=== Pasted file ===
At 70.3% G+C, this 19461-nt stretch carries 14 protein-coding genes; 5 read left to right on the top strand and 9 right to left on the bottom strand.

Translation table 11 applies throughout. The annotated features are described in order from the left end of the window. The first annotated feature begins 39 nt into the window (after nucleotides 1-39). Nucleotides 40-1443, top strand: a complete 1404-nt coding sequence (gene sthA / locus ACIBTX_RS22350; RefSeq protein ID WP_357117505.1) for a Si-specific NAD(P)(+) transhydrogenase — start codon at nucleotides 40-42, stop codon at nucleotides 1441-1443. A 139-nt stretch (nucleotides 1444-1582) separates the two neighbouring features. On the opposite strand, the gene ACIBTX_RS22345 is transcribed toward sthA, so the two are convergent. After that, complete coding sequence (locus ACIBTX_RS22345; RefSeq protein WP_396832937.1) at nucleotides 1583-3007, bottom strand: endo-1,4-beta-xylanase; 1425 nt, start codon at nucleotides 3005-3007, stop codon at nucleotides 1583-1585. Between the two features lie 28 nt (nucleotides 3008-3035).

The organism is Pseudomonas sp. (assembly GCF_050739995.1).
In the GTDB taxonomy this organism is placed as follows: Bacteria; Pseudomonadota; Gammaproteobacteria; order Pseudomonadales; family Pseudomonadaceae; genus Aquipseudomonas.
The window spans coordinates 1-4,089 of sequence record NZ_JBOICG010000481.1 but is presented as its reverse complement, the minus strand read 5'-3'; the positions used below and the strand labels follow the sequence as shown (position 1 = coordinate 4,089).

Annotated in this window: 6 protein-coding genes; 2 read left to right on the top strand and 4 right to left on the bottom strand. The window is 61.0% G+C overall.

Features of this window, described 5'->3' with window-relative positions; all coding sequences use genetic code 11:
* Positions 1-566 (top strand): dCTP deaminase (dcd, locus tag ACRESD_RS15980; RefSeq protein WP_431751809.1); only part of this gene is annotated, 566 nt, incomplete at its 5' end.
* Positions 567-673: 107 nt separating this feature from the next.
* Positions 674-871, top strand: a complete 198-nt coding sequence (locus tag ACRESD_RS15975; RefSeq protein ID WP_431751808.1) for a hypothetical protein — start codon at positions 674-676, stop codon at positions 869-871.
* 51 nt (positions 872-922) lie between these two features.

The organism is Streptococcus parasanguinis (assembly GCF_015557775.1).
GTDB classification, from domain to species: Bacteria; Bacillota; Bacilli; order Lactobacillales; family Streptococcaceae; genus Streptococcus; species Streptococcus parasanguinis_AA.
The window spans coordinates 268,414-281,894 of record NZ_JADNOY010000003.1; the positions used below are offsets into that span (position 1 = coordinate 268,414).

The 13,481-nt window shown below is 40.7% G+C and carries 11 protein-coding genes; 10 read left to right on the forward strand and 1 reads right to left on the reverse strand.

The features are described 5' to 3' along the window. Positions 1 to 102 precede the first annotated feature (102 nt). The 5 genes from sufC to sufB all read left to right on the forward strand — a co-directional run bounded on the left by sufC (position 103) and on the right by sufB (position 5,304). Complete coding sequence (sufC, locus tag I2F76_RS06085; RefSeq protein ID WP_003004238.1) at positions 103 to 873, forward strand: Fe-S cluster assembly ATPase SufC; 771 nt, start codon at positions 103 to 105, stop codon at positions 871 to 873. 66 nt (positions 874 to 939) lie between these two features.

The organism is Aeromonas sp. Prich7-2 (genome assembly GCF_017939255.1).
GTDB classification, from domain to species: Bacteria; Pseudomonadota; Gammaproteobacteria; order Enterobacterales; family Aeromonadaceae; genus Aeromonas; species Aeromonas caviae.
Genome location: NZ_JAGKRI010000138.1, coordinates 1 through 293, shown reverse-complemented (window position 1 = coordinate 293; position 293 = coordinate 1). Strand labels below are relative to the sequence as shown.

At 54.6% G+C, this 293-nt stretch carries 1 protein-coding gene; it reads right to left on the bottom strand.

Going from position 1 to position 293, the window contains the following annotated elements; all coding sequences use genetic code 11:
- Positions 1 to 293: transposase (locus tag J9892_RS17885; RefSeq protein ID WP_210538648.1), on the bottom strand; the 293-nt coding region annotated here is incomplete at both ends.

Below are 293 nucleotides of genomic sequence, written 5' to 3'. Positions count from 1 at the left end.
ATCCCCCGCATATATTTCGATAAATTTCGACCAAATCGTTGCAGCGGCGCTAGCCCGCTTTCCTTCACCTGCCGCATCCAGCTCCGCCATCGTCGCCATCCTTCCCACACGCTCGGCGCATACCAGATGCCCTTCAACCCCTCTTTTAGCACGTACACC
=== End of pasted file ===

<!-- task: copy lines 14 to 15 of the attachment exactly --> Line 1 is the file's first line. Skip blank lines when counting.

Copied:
The window spans coordinates 268,414-281,894 of record NZ_JADNOY010000003.1; the positions used below are offsets into that span (position 1 = coordinate 268,414).

The 13,481-nt window shown below is 40.7% G+C and carries 11 protein-coding genes; 10 read left to right on the forward strand and 1 reads right to left on the reverse strand.